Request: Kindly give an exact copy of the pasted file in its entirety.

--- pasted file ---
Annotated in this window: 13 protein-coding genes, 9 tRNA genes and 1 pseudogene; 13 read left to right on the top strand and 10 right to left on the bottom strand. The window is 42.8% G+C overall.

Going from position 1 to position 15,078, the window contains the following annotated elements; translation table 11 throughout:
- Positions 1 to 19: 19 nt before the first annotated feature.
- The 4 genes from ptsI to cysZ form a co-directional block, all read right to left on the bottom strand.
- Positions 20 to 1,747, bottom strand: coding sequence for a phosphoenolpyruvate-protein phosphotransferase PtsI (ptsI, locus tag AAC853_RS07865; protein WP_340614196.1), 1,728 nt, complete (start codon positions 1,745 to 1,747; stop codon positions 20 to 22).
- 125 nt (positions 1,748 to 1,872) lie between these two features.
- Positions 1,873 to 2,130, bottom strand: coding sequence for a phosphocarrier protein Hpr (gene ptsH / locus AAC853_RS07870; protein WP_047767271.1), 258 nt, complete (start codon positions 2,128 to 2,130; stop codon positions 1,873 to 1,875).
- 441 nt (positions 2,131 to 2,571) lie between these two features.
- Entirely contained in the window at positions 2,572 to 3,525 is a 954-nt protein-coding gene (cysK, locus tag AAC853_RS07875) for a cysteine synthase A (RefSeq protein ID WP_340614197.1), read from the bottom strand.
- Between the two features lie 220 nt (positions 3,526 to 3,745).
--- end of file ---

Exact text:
Annotated in this window: 13 protein-coding genes, 9 tRNA genes and 1 pseudogene; 13 read left to right on the top strand and 10 right to left on the bottom strand. The window is 42.8% G+C overall.

Going from position 1 to position 15,078, the window contains the following annotated elements; translation table 11 throughout:
- Positions 1 to 19: 19 nt before the first annotated feature.
- The 4 genes from ptsI to cysZ form a co-directional block, all read right to left on the bottom strand.
- Positions 20 to 1,747, bottom strand: coding sequence for a phosphoenolpyruvate-protein phosphotransferase PtsI (ptsI, locus tag AAC853_RS07865; protein WP_340614196.1), 1,728 nt, complete (start codon positions 1,745 to 1,747; stop codon positions 20 to 22).
- 125 nt (positions 1,748 to 1,872) lie between these two features.
- Positions 1,873 to 2,130, bottom strand: coding sequence for a phosphocarrier protein Hpr (gene ptsH / locus AAC853_RS07870; protein WP_047767271.1), 258 nt, complete (start codon positions 2,128 to 2,130; stop codon positions 1,873 to 1,875).
- 441 nt (positions 2,131 to 2,571) lie between these two features.
- Entirely contained in the window at positions 2,572 to 3,525 is a 954-nt protein-coding gene (cysK, locus tag AAC853_RS07875) for a cysteine synthase A (RefSeq protein ID WP_340614197.1), read from the bottom strand.
- Between the two features lie 220 nt (positions 3,526 to 3,745).